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The Duke Robillard Band: They Called It Rhythm & Blues
(Stony Plain Records, as broadcast on WVIA-FM 2/16/2022)
The term “rhythm and blues” as been used for some 75 years now, and the styles it represents have evolved greatly over the that time. These days, when the music business refers to R&B, it often means hip-hop or commercial pop by African American artists. But back in the 1940s, the term arose at the end of the big band era, when blues and swing were brought together outside of the mainstream jazz context by artists like Louis Jordan, Lloyd Price and Percy Mayfield, and later people like Big Joe Turner and Ray Charles. As it got more electric, the style became the beginnings of rock & roll, which arose through the fusion of black and white influences -- blues and country.
Early rhythm and blues still had one foot in the big band days, and most groups maintained a horn section, and many of the rhythms of the music were inspired by the swing of the big bands. The rise of the retro movement in recent years has inspired many performers to tap into parts of the early days of rock & toll, with rockabilly and soul. The revival of early rhythm and blues is rarer. But one performer who has been doing it for about 50 years now is guitarist Duke Robillard, who has just released an album titled They Called It Rhythm and Blues.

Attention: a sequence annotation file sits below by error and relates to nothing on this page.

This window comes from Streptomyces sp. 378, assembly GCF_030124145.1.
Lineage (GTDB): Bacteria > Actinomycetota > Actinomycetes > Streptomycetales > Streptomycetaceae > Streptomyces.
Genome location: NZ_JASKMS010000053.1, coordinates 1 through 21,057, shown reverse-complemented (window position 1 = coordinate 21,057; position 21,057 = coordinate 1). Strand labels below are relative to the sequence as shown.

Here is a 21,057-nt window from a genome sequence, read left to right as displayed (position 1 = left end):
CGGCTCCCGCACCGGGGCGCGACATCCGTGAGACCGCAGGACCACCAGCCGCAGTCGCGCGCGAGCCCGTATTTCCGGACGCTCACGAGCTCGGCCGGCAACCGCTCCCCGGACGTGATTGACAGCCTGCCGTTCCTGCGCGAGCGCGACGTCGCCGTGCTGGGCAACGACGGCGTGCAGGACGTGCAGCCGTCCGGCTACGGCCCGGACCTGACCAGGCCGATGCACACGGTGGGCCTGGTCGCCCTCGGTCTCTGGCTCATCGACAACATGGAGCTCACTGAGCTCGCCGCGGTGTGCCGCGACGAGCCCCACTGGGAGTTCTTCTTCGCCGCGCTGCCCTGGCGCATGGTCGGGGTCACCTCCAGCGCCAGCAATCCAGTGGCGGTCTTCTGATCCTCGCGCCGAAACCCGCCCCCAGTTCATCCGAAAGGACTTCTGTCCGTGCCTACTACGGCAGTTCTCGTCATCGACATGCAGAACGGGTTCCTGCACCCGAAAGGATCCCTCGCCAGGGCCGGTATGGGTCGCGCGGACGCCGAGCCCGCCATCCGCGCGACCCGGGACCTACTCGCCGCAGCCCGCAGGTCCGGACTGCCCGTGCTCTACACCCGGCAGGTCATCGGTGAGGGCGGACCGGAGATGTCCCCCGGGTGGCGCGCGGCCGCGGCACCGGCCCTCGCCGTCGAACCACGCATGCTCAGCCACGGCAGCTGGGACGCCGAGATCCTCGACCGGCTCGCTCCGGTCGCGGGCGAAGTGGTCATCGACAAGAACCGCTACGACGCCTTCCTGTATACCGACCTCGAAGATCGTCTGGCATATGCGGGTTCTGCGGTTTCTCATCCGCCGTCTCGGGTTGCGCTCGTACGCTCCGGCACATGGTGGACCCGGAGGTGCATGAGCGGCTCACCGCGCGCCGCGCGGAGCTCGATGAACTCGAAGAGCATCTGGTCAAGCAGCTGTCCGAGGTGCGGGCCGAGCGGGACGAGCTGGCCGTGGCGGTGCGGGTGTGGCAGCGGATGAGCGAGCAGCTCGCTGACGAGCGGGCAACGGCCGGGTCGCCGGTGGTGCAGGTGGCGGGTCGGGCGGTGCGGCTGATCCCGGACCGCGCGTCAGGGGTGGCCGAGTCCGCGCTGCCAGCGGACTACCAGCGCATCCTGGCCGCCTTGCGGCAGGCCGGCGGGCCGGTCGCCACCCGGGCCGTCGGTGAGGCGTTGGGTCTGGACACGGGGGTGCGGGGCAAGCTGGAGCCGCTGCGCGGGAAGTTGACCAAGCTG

Rhode Island native son Duke Robillard formed Roomful of Blues in 1967 with pianist Al Copley, specializing in the early big-band influenced sound with a horn section, and performing a combination of songs from the 1940s and original material. Though Robillard left Roomful in 1979, the band remains together and he sometimes sits in with them. Robillard, in the meantime, played with the Legendary Blues Band, a group of veterans of Muddy Waters’ band, was a member of the Fabulous Thunderbirds replacing Jimmy Vaughan in 1990. He has been active as a studio musician for artists including Bob Dylan, Maria Muldaur and Kansas City jazz great Jay McShann. And with early rhythm & blues styles emerging from the jazz swing scene, Robillard has also been active in the jazz world, forming a duo with jazz guitar great Herb Ellis, and recording several times with fellow Rhode Islander saxophonist Scott Hamilton. In fact Robillard’s last album, released in July of 2021 was a swing project with Hamilton. On his new album Robillard is joined by some of his former Roomful of Blues bandmates.